Release Date: Aug 30, 2011
Record label: Pompeii
Genre(s): Pop/Rock, Alternative/Indie Rock, Alternative Pop/Rock
Stephin Merritt’s cosmopolitan synth-pop in The Magnetic Fields initially influenced Beirut’s Zach Condon as a young musician in Albuquerque, New Mexico. After Condon’s musical travels to Eastern Europe (Gulag Orkestar), France (The Flying Club Cup) and Mexico (March of the Zapotec EP), the two artists share the distinguishing characteristic of being inimitable entities. Beirut’s self-released third LP may be paint-by-numbers, but the poly-instrumental sextet implements a winsome color scheme that is guaranteed to keep fans grinning at concerts.
Zach Condon's third outing under the Beirut moniker shakes the compass and tosses it into the dirt, kicking up a typically eclectic cloud of orchestral indie pop that allows all of his influences (Balkan, French chanson, alternative rock, and European and Mexican folk) a chance to throw down. Opening with the familiar sound of a four-chord round stacked with accordion, brass, and ukulele, “A Candle’s on Fire,” which features harmonies from fellow Brooklyn-ite Sharon Van Etten, sets the tone for what may end up being Condon's most personal and least fussy set of tunes to date, despite the habitual, ornate instrumentation. Condon spends much of Rip Tide writing in first person, and it lends an air of much needed intimacy to the always gorgeous, yet historically elusive Beirut sound.
The word ‘precocious’ has long trailed [a]Beirut[/a]’s Zach Condon. He released his debut album, [b]‘The Gulag Orkestar’[/b], at 19, inspired by discovering Balkan folk music during a period spent in Europe after quitting high school. From that album, it was clear that Condon was a singular young man, convincingly old before his time thanks to his handsome, oaky brogue, and in search of any escape from his New Mexico youth, be it via the aforementioned Balkan strummings, French chanson (second album [b]‘The Flying Club Cup’[/b]), or the Mexican verve of his last EP, [b]‘March Of The Zapotec’[/b].
Zach Condon’s Beirut is in a funny position. He’s cut his teeth on staunchly outsider Balkan folk, but he’s also one of the premier indie-Billboard crossover successes. His band spans 11 members, but he primarily composes lighthearted, three-minute pop songs. He’s got all the trappings of a critic’s darling, but his pedigree has yet to position itself in the auteur company of singular songwriters like Justin Vernon and Will Oldham.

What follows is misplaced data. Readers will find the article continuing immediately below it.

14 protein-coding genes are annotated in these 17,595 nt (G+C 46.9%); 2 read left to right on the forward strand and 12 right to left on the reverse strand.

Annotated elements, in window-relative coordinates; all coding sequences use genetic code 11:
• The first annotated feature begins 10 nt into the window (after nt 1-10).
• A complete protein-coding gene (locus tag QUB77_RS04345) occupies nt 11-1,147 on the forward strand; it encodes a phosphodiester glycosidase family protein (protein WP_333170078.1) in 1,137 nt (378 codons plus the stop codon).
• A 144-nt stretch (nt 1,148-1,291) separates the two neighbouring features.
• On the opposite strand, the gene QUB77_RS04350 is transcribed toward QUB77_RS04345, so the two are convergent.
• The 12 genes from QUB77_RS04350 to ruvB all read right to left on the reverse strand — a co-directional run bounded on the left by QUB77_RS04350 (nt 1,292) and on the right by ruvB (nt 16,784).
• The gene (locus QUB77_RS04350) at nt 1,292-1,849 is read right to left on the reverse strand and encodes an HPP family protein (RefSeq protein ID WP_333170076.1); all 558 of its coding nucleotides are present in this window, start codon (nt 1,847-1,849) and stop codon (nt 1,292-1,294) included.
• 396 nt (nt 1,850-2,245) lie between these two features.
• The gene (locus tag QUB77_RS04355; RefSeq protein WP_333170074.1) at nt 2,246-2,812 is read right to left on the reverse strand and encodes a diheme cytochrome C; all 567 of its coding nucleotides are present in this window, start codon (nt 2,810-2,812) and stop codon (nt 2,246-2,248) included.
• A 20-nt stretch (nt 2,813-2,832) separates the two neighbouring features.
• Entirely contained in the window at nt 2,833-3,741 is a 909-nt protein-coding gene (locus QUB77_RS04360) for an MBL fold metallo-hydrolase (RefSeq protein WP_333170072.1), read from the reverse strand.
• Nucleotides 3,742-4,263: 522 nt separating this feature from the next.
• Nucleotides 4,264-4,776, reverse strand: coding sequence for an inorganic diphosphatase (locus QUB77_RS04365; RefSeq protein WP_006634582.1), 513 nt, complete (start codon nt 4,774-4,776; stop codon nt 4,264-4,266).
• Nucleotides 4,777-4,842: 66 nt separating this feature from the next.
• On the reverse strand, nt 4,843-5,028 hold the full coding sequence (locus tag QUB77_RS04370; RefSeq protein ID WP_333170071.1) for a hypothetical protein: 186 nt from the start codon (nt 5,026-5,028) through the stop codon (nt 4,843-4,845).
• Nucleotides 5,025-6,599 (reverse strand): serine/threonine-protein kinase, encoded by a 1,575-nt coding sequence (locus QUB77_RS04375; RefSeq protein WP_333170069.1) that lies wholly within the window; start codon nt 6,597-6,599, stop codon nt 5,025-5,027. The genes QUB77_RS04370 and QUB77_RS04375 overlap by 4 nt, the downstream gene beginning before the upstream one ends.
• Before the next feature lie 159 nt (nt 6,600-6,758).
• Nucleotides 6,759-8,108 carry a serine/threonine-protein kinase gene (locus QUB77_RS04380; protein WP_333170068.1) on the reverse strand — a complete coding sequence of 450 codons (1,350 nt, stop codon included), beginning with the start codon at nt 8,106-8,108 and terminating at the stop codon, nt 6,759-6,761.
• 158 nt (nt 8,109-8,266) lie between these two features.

Beirut's Zach Condon has always seemed like a songwriter lost on an eternal gap year – his recorded output has journeyed through eastern Europe (2006's Gulag Orkestar), Paris (2007's The Flying Club Cup) and Mexico (2009's March of the Zapotec EP). But unlike most gap years, the discoveries have been more satisfying than a dodgy bracelet and some rug you'll never unfurl. Condon's third full-length album is the first that doesn't come specifically geo-tagged – rather, the focus here is on his oft-underrated melodies.
A large part of Beirut's charm has always been Zach Condon's steadfast refusal to allow his band to be in any way tied down to such reductive nonsense as genres. Not that that's ever stopped anyone of course, with the Wikipedia page alone slapping on labels like 'Balkan folk', 'indie folk', 'electronica' and that ultimate vagary when simply no other label will suffice: 'world music'. Honestly, was there ever a more stupidly transparent attempt to define something that just escapes immediate definition? For what it's worth, this reviewer has always wondered why nobody ever thought to put Condon on the soundtrack to a Gabriel Garcia Marquez adaptation that was actually good.
Review Summary: Beirut awaken from their European reverie and produce a startlingly mature third LP. The longed after distraction of escapism has always fallen more certainly under film’s jurisdiction than music’s, while the latter has, broadly speaking, clung to a style of storytelling decidedly more personal - closer to parables and poetry. But when Zach Condon whisked us away four years ago with The Flying Club Cup, a veritable guided tour through cobblestone streets and Balkan gypsy settlements, it was one of the few records around genuinely trembling with that cinematic quality.
Something about Beirut’s third full-length reminds me of “This Must Be the Place (Naive Melody)”; every time I put the Rip Tide on the stereo, I half expect David Byrne’s voice to pop in, an unexpected but always welcome guest. Vocally and instrumentally, there are few direct similarities between Beirut and Talking Heads, and so I have to assume that this tenuous connection exists nowhere outside my mind. But each time I return to this record, my mind drifts back to that song, and I’m left wondering why.
Zach Condon's been wonderfully stuck in the past since 2006, when he first arrived on the scene armed with a ukulele and dreams of old Europe-- in 2011, though, he and his art suddenly seem especially out of place. In the five years since Gulag Orkestar became a surprise success, the dialog surrounding indie culture has drastically shifted away from flesh-and-blood odysseys like Condon's and toward synth textures and vague electronic sighs. (Arguably, Condon and the current crop of emotionally distanced indie stars share nostalgia for experiences not necessarily known first-hand, but that's another conversation.